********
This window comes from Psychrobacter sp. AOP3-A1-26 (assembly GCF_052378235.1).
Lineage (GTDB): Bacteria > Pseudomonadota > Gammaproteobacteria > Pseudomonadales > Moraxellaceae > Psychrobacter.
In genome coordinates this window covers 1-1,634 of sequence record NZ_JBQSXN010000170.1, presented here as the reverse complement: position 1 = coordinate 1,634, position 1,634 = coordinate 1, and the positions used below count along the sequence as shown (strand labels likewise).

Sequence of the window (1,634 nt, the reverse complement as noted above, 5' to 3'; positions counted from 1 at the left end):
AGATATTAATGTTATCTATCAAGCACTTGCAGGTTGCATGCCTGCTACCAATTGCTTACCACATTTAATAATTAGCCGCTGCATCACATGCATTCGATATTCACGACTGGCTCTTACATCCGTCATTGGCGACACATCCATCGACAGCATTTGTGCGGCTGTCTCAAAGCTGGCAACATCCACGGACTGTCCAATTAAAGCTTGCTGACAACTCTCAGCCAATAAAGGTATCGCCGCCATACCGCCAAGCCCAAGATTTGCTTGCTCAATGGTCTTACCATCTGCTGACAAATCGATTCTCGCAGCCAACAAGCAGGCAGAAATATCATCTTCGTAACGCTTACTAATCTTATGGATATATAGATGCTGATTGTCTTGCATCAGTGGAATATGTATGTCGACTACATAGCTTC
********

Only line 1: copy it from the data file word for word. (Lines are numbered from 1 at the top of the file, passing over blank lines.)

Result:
This window comes from Psychrobacter sp. AOP3-A1-26 (assembly GCF_052378235.1).